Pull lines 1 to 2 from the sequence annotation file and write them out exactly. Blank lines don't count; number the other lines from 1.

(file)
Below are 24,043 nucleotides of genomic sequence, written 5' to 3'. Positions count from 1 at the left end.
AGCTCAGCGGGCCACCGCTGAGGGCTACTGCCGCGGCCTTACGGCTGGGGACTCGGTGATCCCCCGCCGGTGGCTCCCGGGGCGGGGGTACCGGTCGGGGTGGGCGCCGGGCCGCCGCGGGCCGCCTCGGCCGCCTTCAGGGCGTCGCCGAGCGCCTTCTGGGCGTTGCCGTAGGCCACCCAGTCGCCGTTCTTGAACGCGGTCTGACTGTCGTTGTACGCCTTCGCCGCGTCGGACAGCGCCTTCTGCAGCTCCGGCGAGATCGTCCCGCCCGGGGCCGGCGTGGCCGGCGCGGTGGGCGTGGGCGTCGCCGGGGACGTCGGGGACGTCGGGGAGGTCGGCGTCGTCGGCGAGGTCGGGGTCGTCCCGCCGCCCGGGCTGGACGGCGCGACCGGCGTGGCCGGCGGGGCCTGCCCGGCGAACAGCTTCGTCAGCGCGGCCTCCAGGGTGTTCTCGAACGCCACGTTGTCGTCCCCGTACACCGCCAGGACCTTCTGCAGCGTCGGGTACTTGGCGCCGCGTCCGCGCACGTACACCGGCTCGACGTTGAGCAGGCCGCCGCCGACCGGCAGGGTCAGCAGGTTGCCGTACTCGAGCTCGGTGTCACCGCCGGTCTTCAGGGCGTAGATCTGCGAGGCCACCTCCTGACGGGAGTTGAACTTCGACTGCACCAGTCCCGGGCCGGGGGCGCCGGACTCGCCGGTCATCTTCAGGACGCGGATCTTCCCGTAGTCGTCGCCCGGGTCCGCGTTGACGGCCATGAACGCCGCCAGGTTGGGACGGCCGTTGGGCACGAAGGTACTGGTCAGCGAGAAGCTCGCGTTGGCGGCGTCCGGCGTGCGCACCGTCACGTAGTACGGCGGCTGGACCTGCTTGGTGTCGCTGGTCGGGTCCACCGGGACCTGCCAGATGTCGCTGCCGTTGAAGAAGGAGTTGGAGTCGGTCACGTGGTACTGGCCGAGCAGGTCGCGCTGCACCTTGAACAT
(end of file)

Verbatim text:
Below are 24,043 nucleotides of genomic sequence, written 5' to 3'. Positions count from 1 at the left end.
AGCTCAGCGGGCCACCGCTGAGGGCTACTGCCGCGGCCTTACGGCTGGGGACTCGGTGATCCCCCGCCGGTGGCTCCCGGGGCGGGGGTACCGGTCGGGGTGGGCGCCGGGCCGCCGCGGGCCGCCTCGGCCGCCTTCAGGGCGTCGCCGAGCGCCTTCTGGGCGTTGCCGTAGGCCACCCAGTCGCCGTTCTTGAACGCGGTCTGACTGTCGTTGTACGCCTTCGCCGCGTCGGACAGCGCCTTCTGCAGCTCCGGCGAGATCGTCCCGCCCGGGGCCGGCGTGGCCGGCGCGGTGGGCGTGGGCGTCGCCGGGGACGTCGGGGACGTCGGGGAGGTCGGCGTCGTCGGCGAGGTCGGGGTCGTCCCGCCGCCCGGGCTGGACGGCGCGACCGGCGTGGCCGGCGGGGCCTGCCCGGCGAACAGCTTCGTCAGCGCGGCCTCCAGGGTGTTCTCGAACGCCACGTTGTCGTCCCCGTACACCGCCAGGACCTTCTGCAGCGTCGGGTACTTGGCGCCGCGTCCGCGCACGTACACCGGCTCGACGTTGAGCAGGCCGCCGCCGACCGGCAGGGTCAGCAGGTTGCCGTACTCGAGCTCGGTGTCACCGCCGGTCTTCAGGGCGTAGATCTGCGAGGCCACCTCCTGACGGGAGTTGAACTTCGACTGCACCAGTCCCGGGCCGGGGGCGCCGGACTCGCCGGTCATCTTCAGGACGCGGATCTTCCCGTAGTCGTCGCCCGGGTCCGCGTTGACGGCCATGAACGCCGCCAGGTTGGGACGGCCGTTGGGCACGAAGGTACTGGTCAGCGAGAAGCTCGCGTTGGCGGCGTCCGGCGTGCGCACCGTCACGTAGTACGGCGGCTGGACCTGCTTGGTGTCGCTGGTCGGGTCCACCGGGACCTGCCAGATGTCGCTGCCGTTGAAGAAGGAGTTGGAGTCGGTCACGTGGTACTGGCCGAGCAGGTCGCGCTGCACCTTGAACAT